We propose that we need a welfare system that is based on the needs and circumstances of the citizen. The Government's Green Paper, "In work, better off: Next steps to full employment", published in July 2007, very tentatively edges towards some of the ideas and policies we have described. However, these tentative steps fail to live up to the rhetoric of its ambitions. There is an opportunity to plot a course for the next ten years to deliver a welfare contract that is more fair, simple and empowering. Such a system would be capable of placing the citizen at the centre and in doing so will move further down the road to full employment and social justice.

Despite rising employment, more than 3.5 million people are not in work and are claiming benefits, which is about the same as in 1997 when the Labour government came to power. At the same time, levels of benefits have not kept pace with rises in earnings and there is a strong correlation between a child living in a workless household and a child living in poverty. The Government will meet neither its employment aspiration nor its target to end child poverty by 2020 if it continues on current form.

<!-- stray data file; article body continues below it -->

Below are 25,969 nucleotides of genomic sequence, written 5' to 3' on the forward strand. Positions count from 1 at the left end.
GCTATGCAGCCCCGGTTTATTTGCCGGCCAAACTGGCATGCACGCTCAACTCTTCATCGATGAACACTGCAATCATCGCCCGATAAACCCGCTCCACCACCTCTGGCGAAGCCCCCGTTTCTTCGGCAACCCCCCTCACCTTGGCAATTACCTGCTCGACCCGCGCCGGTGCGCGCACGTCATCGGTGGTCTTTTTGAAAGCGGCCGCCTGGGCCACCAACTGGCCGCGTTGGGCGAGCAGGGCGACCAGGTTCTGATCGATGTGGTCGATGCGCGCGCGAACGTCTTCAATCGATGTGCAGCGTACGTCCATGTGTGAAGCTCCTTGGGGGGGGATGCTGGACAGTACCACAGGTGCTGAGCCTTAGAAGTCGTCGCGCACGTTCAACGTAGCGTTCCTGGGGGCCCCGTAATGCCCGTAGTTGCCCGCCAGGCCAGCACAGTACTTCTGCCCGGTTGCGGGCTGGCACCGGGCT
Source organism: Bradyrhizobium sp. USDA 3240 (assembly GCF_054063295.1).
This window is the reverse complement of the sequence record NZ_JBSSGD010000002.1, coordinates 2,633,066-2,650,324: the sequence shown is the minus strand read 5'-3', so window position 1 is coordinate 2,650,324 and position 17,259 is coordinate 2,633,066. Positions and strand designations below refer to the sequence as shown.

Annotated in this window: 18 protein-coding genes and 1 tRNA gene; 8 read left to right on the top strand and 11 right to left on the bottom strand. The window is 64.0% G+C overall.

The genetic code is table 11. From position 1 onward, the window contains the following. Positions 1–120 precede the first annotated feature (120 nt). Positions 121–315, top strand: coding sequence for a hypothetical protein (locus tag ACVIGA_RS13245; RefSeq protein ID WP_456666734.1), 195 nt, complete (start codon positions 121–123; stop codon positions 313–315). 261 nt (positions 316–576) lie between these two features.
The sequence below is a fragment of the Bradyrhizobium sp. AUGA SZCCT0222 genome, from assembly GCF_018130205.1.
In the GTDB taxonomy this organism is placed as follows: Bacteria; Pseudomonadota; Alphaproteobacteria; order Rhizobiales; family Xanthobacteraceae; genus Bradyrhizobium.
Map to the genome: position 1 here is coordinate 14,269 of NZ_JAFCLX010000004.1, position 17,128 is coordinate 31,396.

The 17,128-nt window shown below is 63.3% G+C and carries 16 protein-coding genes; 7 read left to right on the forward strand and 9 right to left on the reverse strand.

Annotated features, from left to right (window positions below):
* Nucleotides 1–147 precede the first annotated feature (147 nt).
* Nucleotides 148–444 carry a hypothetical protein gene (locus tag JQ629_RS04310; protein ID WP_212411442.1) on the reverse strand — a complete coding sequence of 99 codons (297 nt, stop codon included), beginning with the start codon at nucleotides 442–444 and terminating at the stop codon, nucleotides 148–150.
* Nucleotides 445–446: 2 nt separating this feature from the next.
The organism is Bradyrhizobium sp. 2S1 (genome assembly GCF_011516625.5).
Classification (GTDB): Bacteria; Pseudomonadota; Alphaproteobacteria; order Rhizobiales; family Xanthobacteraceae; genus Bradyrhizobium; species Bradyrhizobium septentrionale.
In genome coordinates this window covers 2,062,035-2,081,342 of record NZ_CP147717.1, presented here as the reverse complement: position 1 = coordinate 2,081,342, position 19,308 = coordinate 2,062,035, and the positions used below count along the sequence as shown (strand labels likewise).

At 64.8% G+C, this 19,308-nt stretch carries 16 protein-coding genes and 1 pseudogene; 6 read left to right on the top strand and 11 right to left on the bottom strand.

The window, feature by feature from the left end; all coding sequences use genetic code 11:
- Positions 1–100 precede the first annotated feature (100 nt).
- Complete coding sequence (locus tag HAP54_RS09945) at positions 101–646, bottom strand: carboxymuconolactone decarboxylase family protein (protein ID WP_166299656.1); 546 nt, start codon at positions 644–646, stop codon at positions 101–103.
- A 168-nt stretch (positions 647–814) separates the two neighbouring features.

Now is the perfect moment for a new approach to welfare. Sixty-five years after the publication of the Beveridge report it is time to retire old solutions (with enormous thanks and respect) and to tackle afresh the types of questions Beveridge was addressing: what do we want from the welfare system as a whole and how can we construct a system that is feasible, workable and affordable?